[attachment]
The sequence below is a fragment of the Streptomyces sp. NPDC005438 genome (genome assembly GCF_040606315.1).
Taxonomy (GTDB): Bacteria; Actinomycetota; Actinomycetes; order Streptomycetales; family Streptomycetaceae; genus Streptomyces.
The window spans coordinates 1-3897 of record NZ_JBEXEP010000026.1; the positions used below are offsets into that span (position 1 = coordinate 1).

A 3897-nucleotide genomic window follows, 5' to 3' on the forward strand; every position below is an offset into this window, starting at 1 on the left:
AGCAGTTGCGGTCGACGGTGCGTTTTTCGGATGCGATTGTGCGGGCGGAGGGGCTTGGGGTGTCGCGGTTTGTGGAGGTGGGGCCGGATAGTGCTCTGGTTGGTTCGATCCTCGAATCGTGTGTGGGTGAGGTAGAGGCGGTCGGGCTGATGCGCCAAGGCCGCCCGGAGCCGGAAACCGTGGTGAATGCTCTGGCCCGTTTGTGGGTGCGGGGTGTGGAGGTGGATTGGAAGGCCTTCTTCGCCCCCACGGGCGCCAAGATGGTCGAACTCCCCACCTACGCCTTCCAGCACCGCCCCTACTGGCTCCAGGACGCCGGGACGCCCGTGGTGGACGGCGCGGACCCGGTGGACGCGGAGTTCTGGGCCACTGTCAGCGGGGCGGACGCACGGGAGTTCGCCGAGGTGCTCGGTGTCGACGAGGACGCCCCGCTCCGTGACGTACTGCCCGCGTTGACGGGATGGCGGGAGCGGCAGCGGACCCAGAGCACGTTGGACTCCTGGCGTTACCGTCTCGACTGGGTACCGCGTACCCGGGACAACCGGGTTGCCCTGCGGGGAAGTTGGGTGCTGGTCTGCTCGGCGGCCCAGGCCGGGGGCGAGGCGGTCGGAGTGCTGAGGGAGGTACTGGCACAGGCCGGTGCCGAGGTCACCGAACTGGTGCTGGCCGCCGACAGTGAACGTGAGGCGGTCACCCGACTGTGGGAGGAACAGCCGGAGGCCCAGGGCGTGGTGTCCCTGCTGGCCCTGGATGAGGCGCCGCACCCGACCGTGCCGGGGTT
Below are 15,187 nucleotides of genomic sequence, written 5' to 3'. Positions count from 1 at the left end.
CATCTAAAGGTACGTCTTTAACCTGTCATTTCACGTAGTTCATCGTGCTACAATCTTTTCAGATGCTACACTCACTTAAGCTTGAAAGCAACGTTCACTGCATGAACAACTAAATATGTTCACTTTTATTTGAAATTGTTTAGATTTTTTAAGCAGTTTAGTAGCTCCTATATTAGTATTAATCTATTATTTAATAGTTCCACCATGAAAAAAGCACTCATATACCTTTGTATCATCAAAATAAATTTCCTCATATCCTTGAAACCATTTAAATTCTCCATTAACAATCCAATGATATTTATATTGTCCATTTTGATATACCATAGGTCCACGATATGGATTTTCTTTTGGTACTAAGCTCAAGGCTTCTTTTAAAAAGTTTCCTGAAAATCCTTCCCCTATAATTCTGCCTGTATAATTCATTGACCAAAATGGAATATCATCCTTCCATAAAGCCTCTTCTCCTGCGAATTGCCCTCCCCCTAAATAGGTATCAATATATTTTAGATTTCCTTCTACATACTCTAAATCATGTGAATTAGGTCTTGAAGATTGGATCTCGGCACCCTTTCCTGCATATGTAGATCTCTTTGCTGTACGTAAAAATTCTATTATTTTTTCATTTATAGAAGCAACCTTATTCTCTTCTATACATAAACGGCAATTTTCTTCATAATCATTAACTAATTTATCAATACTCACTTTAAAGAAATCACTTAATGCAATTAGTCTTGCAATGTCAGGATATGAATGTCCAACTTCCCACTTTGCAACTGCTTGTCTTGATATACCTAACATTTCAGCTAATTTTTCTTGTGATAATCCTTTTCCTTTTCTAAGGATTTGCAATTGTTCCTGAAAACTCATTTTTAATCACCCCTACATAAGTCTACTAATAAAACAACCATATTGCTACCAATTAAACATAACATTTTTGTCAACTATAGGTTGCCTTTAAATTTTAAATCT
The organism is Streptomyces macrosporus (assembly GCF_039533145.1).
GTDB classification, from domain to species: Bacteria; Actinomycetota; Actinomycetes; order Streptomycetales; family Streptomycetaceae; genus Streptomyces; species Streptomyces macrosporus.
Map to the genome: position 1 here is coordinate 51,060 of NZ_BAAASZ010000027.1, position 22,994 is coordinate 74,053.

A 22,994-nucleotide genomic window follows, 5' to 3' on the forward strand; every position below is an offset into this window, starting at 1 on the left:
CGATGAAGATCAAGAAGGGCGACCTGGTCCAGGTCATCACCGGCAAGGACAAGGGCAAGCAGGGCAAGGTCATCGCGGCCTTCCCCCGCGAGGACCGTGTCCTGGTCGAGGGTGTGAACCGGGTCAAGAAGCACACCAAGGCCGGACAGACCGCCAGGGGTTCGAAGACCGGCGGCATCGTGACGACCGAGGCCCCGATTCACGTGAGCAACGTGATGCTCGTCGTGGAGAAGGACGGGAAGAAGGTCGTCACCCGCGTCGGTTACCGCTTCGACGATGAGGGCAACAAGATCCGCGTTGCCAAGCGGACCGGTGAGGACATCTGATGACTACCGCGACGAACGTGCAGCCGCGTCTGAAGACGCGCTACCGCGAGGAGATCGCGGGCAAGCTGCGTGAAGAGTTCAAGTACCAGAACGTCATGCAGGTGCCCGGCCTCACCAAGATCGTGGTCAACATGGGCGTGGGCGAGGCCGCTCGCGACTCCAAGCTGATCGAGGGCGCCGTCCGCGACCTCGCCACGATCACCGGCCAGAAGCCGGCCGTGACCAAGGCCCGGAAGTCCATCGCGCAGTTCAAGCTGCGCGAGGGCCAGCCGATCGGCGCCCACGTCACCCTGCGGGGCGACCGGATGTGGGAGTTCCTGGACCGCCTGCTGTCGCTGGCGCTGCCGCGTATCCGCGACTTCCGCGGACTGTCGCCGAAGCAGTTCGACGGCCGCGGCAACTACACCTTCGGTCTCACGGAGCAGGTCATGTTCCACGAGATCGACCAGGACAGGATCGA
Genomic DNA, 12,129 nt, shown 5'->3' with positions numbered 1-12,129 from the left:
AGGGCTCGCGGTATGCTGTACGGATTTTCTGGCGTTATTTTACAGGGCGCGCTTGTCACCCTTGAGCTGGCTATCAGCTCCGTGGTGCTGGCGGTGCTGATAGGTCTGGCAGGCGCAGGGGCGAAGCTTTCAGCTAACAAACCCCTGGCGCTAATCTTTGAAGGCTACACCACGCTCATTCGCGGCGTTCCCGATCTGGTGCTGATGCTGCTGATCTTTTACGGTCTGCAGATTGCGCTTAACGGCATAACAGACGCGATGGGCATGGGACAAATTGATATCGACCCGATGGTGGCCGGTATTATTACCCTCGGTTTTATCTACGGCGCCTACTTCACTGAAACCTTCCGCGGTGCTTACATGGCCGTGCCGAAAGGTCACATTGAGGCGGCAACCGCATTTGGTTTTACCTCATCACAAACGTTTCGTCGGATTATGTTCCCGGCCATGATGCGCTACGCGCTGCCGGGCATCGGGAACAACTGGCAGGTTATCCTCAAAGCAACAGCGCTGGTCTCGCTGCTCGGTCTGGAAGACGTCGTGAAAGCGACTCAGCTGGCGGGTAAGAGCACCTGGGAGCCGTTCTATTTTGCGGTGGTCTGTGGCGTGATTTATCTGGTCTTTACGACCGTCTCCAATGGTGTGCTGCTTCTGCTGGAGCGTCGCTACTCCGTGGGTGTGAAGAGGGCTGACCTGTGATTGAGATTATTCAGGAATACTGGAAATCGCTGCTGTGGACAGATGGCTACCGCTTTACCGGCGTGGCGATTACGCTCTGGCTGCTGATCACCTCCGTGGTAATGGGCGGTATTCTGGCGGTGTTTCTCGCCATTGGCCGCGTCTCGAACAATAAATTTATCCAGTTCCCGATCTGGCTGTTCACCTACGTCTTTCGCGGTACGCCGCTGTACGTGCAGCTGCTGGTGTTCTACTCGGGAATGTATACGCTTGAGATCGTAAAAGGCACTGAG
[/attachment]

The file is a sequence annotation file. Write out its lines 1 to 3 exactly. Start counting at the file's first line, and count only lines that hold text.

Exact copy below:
The sequence below is a fragment of the Streptomyces sp. NPDC005438 genome (genome assembly GCF_040606315.1).
Taxonomy (GTDB): Bacteria; Actinomycetota; Actinomycetes; order Streptomycetales; family Streptomycetaceae; genus Streptomyces.
The window spans coordinates 1-3897 of record NZ_JBEXEP010000026.1; the positions used below are offsets into that span (position 1 = coordinate 1).